For these reasons, more and more often animals are being utilized for therapeutic purposes at senior facilities. Therapy animals are used to promote health and healing for seniors of any age range or health condition, whether they are depressed, chronically ill or have ongoing disabilities.
Pet therapy for seniors, also known as Animal Assisted Therapy, is a technique that uses animals to interact with seniors for numerous reasons to help improve their quality of life. Studies show that just fifteen minutes spent bonding with an animal promotes hormonal changes within the brain. Stress levels drop as the brain produces serotonin (the “feel-good” hormone), along with prolactin and oxytocin. This is why therapy animals are good companions for seniors, because they offer so many amazing health benefits.
Pet Therapy for Seniors
Some assisted living facilities are offering pet therapy because of the numerous benefits interaction with animals offer to seniors. American Senior Communities are among such facilities.
Seniors suffer from depression usually as a result of loneliness or isolation, either because friends and family members cannot visit on a regular basis, or they aren’t as active as they previously were. Perhaps a loving spouse has passed away. Contact with therapy animals can bring some withdrawn seniors out of their shells, making them happier and more communicative.
Studies show that seniors who are active and always around others, or who own a pet decline in health far less rapidly than isolated or depressed seniors.
Physical, Emotional and Psychological Benefits of Pet Therapy for Seniors
- Seniors with heart conditions who own pets tend to outlive those who don’t.
- Walking a dog provides much-needed physical exercise, which leads to improved mobility and a healthier lifestyle overall.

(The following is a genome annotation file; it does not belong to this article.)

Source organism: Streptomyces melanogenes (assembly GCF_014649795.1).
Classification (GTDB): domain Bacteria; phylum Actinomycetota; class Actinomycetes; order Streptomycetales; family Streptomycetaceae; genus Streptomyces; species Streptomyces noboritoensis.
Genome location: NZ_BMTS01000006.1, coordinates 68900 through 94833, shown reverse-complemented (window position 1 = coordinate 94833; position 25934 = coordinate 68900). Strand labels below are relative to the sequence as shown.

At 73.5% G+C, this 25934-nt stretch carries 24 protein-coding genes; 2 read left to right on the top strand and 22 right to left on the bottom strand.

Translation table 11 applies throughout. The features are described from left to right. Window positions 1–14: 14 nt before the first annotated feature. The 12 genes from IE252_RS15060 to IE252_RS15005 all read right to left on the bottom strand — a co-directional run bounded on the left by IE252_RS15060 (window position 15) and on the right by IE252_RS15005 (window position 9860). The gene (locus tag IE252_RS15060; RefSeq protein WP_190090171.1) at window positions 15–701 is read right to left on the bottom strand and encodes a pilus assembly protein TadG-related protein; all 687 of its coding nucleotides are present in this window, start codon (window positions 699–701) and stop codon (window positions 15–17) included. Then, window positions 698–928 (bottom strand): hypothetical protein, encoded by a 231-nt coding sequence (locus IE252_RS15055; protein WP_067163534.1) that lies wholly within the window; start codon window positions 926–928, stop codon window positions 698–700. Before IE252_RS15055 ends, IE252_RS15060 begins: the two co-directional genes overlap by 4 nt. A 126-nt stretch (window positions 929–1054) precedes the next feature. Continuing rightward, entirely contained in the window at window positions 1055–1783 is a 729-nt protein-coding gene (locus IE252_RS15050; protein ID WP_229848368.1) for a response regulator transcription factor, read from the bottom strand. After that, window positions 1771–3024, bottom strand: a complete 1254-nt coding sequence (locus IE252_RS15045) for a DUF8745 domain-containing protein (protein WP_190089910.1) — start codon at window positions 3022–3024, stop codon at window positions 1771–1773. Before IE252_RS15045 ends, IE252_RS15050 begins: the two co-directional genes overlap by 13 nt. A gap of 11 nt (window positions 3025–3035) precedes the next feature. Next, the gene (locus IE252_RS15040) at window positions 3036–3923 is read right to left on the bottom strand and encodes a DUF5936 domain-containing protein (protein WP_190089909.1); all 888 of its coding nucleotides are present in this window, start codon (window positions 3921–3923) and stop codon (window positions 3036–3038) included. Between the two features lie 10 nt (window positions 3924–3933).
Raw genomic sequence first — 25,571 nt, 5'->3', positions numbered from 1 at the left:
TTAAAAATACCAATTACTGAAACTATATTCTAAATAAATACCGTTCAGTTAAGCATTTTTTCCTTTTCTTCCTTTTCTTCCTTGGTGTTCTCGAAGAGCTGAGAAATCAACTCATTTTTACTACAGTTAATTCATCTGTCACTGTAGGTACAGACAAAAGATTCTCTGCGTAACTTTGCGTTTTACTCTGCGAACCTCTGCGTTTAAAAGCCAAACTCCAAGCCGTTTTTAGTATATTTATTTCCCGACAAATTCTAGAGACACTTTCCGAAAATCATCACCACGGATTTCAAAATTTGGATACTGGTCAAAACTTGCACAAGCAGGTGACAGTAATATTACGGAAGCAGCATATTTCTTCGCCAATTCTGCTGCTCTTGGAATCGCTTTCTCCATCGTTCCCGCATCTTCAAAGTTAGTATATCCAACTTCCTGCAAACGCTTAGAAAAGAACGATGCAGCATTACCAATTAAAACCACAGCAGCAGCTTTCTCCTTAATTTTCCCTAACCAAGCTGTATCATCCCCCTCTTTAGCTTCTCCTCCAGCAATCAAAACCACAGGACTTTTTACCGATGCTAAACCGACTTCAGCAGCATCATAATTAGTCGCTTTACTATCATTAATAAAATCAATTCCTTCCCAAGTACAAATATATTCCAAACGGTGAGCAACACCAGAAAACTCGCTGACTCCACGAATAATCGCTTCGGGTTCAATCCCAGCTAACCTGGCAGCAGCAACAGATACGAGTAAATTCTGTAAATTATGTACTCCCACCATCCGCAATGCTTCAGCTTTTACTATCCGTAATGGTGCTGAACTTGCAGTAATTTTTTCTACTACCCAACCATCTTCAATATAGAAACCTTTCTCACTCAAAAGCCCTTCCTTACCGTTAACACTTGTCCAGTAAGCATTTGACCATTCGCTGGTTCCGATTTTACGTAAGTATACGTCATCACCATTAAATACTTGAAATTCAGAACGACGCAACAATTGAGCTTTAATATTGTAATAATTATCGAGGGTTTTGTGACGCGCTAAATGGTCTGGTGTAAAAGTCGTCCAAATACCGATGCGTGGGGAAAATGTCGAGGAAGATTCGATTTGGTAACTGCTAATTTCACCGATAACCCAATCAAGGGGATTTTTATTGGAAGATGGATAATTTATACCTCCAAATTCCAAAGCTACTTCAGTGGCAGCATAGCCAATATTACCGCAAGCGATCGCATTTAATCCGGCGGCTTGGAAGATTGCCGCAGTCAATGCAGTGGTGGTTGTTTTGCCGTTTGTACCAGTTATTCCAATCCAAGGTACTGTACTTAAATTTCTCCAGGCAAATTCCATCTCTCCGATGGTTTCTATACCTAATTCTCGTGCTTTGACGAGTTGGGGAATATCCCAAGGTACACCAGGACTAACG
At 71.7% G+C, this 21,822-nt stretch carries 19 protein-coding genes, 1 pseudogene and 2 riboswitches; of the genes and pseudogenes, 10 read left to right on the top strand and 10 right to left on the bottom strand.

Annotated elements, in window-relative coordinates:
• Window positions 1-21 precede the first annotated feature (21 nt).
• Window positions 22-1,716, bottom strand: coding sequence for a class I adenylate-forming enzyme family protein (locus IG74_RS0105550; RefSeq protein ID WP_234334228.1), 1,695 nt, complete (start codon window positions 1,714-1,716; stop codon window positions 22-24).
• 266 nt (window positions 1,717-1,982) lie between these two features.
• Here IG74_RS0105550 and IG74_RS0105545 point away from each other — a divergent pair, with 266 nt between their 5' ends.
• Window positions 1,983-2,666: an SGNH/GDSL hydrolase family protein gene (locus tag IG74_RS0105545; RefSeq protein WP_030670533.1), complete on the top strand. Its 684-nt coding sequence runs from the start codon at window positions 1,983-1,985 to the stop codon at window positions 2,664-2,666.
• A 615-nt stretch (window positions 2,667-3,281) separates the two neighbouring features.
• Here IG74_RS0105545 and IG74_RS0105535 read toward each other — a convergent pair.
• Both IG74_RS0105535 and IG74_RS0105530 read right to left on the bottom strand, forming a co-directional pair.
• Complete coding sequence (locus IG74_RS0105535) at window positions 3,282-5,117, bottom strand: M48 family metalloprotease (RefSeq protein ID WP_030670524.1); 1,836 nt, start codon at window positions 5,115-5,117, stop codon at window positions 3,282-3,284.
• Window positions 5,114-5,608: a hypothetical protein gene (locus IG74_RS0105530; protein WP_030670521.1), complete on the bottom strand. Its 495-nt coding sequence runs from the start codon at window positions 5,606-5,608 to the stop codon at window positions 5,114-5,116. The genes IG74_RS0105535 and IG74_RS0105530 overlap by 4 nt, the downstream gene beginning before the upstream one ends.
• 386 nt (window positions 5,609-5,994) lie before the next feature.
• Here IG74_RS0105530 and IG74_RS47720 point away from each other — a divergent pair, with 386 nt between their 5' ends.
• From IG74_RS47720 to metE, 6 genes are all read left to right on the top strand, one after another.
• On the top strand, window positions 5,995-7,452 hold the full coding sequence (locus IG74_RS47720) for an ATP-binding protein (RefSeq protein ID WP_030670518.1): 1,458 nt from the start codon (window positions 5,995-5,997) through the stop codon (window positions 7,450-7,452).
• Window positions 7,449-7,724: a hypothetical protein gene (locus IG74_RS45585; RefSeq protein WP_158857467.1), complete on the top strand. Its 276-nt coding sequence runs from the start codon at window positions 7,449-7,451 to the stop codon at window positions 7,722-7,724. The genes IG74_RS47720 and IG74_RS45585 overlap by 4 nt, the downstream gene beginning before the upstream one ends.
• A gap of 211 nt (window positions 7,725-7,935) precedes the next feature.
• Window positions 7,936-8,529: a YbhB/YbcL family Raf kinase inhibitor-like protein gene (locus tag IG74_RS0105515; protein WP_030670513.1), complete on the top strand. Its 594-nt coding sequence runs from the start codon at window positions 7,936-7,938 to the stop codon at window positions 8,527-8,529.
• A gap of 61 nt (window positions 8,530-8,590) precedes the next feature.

- The ability to have something to pet or touch can result in lower blood pressure, normal heart rate and reduced stress.
- Pets provide emotional stability during stressful situations, helping to reduce anxiety and depression.
- Caring for a pet helps increase a senior’s self-confidence and self-esteem, providing them a way to feel useful and responsible for something.
- For dementia patients, animals can be soothing to those who have difficulty using language.
- Feeding and grooming can help increase seniors’ physical skills and help them become more active.
- Animals can help improve socialization- they listen without judgment and give unbiased affection, especially when a senior may desire to share the thoughts they may not be comfortable telling family or friends.
Having an animal in a senior’s life can help improve their well-being and give new meaning to their life. Due to the numerous health benefits therapy animals provide, many assisted living facilities are starting to include pet therapy in their regular senior care programs. Being around animals makes people feel better, healthier, and happier.
For more information about American Senior Communities, please visit www.ASCSeniorCare.com.
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message. Always consult your personal physician for specific medical